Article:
Photo by Marc Serota/Getty Images
Welcome to Miami Thrice.
There are a number of nicknames that are being used to illustrate the union of LeBron James, Dwyane Wade, and Chris Bosh. Some complimentary, some not. Yet there are a number of adjectives that can also describe the newly-formed trio. ‘Unpredecented’ is, perhaps, the most appropriate one to label an alliance that has shaken the foundation of the NBA at its core. Never before has the best player in the league during his time, whether it’s James right now or Michael Jordan back then (this group is close), united with talents like Wade and Bosh in the prime of their careers. It’s unheard of. Yes, there have been “Big Threes” that have been talented to varying degrees, but this triumvirate is in rarified air. And the epicenter of the earthquake that occurred yesterday was located in Miami and the tremors are emitting to Orlando.
|adj. +/-||net +/-||stat. +/-||PER||WARP||Win Shares/48|
In one felt swoop, the Miami Heat have transformed themselves from being a playoff team to a title contender — regardless of the seven players that will be needed to fill out the roster (Mike Miller appears to be accounted for, alongside Mario Chalmers). Likewise, after three years of reigning at the top of the Southeast Division with no legitimate challengers to dethrone them, the Orlando Magic have to deal with the Heat. The irony is that Miami was in the same boat from 2005 to 2007, but didn’t have a challenge until the last year when the Washington Wizards finished three games behind them in the division. Just like the Magic this year with the Atlanta Hawks.
It’s been said elsewhere but even though the rivalry between Orlando and Miami exists, given that they’re in the same state, same division, and all that, the rivalry hasn’t seen many fireworks over the years. The playoff duel in 1997 is one to remember, and when Shaquille O’Neal joined the Heat in 2005, that stoked the fires of the rivalry a little bit. Sure, there’s some animosity between both franchises when head coach Stan Van Gundy chose to coach the Magic in 2007 and president Pat Riley demanded, and received, compensation to allow the transaction to go through, which strained the relationships of the two teams. Can’t forget the storyline getting set up in the first place after Riley “replaced” Van Gundy in 2006, ultimately leading Miami to their first and only championship. Of course, there’s the humorous history of players having played for both franchises at some point in their careers. A list that includes Ike Austin, Rony Seikaly, and others. The point is, there’s always been skirmishes between Orlando and Miami. That’s it.
The Magic and the Heat are elite teams. Together. Never before have Orlando and Miami competed for championships at the same time … until now. Rest assured, it’s going to be a bloodbath. A slugfest. A war. Aside from the rivalry between the Boston Celtics and the Los Angeles Lakers, the Magic and the Heat have the makings of being one of the most intense rivalries not only in the NBA but in sports in general. All of the elements are there and in a way, Magic fans should enjoy watching the drama unfold. ‘Beat the Heat’ becomes a relevant chant again, for instance. Miami has always been Orlando’s natural rival but it truly means something now. These are two teams vying for a title and three of the top five players in the league are going to be the actors in a script that everyone is dying to read.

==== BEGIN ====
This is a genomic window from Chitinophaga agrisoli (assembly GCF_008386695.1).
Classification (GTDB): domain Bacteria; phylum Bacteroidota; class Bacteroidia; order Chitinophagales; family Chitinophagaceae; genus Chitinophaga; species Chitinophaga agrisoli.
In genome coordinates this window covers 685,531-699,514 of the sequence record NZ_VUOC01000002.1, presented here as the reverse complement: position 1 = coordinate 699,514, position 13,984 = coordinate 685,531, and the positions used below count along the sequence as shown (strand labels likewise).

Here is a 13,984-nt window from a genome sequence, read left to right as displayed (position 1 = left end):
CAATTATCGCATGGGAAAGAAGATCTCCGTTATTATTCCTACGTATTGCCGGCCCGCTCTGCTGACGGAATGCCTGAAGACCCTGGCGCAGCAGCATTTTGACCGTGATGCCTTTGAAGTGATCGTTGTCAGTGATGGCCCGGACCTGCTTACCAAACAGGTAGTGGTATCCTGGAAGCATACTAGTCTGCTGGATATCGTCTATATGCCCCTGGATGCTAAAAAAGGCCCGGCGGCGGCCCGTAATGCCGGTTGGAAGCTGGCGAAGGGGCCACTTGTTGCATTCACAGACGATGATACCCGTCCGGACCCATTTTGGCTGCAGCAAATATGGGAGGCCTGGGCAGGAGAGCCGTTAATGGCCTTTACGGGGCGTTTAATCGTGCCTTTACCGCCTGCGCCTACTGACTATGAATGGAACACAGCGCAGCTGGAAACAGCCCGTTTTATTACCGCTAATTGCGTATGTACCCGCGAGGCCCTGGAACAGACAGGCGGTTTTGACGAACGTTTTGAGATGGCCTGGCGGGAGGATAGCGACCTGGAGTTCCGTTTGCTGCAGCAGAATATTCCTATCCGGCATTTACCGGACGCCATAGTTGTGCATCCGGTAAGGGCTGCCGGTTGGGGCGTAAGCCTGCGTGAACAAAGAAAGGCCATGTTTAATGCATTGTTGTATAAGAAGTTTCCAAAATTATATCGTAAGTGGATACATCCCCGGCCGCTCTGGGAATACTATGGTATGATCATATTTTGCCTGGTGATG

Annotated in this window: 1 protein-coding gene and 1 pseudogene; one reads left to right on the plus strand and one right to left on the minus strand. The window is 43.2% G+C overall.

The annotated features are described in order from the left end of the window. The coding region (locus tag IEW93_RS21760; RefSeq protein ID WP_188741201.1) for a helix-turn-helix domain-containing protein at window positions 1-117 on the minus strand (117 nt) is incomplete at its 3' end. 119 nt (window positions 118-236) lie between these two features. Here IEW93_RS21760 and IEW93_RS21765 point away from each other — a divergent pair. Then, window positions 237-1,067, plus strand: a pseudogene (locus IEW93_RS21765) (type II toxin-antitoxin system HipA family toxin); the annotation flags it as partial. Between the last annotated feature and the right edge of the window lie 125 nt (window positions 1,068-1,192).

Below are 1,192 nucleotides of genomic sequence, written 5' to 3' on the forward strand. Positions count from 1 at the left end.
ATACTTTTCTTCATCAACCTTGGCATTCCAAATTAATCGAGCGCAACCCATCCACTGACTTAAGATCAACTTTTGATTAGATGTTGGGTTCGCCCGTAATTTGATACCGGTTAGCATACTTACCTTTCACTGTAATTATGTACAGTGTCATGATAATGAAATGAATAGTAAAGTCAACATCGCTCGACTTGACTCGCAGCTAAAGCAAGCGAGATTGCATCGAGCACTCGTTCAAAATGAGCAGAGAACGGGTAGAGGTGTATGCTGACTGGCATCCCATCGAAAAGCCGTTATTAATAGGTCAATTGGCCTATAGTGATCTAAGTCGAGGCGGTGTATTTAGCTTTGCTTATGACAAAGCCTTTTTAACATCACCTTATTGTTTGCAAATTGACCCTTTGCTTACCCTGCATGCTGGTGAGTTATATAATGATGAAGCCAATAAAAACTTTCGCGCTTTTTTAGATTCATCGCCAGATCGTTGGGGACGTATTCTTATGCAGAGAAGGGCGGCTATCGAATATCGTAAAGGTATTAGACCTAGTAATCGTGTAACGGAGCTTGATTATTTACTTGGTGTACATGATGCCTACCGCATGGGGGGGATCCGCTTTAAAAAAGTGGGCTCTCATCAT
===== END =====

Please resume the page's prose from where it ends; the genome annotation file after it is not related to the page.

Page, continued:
So what does the Heat acquiring James, Wade, and Bosh mean to the Magic?
A three-headed monster has awaken
Orlando, and the rest of the NBA, is going to be dealing with a trio that has the potential to be the most devastating in league history. Sure, James, Wade, and Bosh become another “Big Three” in the company of other trios but statistically, we’re talking about the best player in the NBA joining forces with a top five player and a top 15 player, respectively. In Wade’s case, he could easily be considered the second-best instead of Dwight Howard but it’s a fluid comparison. In any case, the most recent example of these types of players forming like Voltron was in 2008 when the Celtics acquired Ray Allen and Kevin Garnett to team up with Paul Pierce. Strictly from a production and skill standpoint, however, James, Wade, and Bosh are superior cumulatively. The disparity in the comparison is staggering, actually.
The only consolation that can be taken away from Boston’s perspective is that Garnett, at the time, was the best defensive player in the league. However, James and Wade are no slouches defensively. Bosh is the weakest of the three and has never been known as a good defender, but James and Wade are All-Defensive First Team players and deservingly so. In today’s NBA, perimeter defense is key and the Heat will have no issues there. That’s for sure. It’s true that Miami still has to figure out who’s going to fill the center position for them. Though aside from Yao Ming, Pau Gasol, Howard, and a few other bigs, there’s not many elite big men that the Heat will have to deal with. In the playoffs, it might be an issue.